The General Agreement of Tariffs and Trade

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The General Agreement of Tariffs and Trade

SOURCE "The General Agreement on Tariffs and Trade," Department of State, 1994.

INTRODUCTION On October 30, 1947, twenty-three countries came together under the auspices of the United Nations and agreed to The General Agreement on Tariffs and Trade (GATT), which took the place of the International Trade Organization (ITO), one of the three institutions to which delegates had agreed at the Bretton Woods conference in July 1944 (the others were the International Monetary Fund and the World Bank). The U.S. Senate had refused to ratify the ITO's charter because it would require each country to surrender its own power to regulate tariffs. Consequently, GATT replaced the ITO in the international economic order. In 1995 the functions of GATT were folded into a new agency, the World Trade Organization (WTO).

In the excerpts below, GATT's Preamble makes clear the Agreement's objectives, whereas the first paragraph of Part I addresses the primary means by which this is to be accomplished—through the extension of most-favored-nation provisions. ∎

Preamble

The Governments of the COMMONWEALTH OF AUSTRALIA, the KINGDOM OF BELGIUM, the UNITED STATES of BRAZIL, BURMA, CANADA, CEYLON, the REPUBLIC OF CHILE, the REPUBLIC of CHINA, the REPUBLIC OF CUBA, the CZECHOSLOVAK REPUBLIC, the FRENCH REPUBLIC, INDIA, LEBANON, the GRAND-DUCHY OF LUXEMBURG, the KINGDOM OF THE NETHERLANDS, NEW ZEALAND, the KINGDOM OF NORWAY, PAKISTAN, SOUTHERN RHODESIA, SYRIA, the UNION OF SOUTH AFRICA, the UNITED KINGDOM of GREAT BRITAIN AND NORTHERN IRELAND, and the UNITED STATES of AMERICA:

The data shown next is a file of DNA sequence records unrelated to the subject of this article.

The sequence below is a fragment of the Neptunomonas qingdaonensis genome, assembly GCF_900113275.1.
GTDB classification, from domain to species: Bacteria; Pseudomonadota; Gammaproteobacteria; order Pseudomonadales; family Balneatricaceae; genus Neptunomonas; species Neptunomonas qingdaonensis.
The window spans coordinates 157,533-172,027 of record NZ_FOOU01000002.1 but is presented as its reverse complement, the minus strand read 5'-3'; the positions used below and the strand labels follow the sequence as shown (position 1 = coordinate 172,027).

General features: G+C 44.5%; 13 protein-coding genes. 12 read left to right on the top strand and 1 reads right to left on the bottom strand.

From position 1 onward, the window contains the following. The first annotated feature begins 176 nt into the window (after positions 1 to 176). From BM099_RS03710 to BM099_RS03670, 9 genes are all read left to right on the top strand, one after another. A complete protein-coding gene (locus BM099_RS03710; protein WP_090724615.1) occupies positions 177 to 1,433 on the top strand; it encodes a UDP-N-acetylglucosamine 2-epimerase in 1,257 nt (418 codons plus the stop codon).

Recognizing that their relations in the field of trade and economic endeavour should be conducted with a view to raising standards of living, ensuring full employment and a large and steadily growing volume of real income and effective demand, developing the full use of the resources of the world and expanding the production and exchange of goods,

Being desirous of contributing to these objectives by entering into reciprocal and mutually advantageous arrangements directed to the substantial reduction of tariffs and other barriers to trade and to the elimination of discriminatory treatment in international commerce,

PART I

Article I

General Most-Favoured-Nation Treatment

With respect to customs duties and charges of any kind imposed on or in connection with importation or exportation or imposed on the international transfer of payments for imports or exports, and with respect to the method of levying such duties and charges, and with respect to all rules and formalities in connection with importation and exportation, and with respect to all matters referred to in paragraphs 2 and 4 of Article III [ed. note: paragraphs concerned with domestic taxation and regulation], any advantage, favour, privilege or immunity granted by any contracting party to any product originating in or destined for any other country shall be accorded immediately and unconditionally to the like product originating in or destined for the territories of all other contracting parties.

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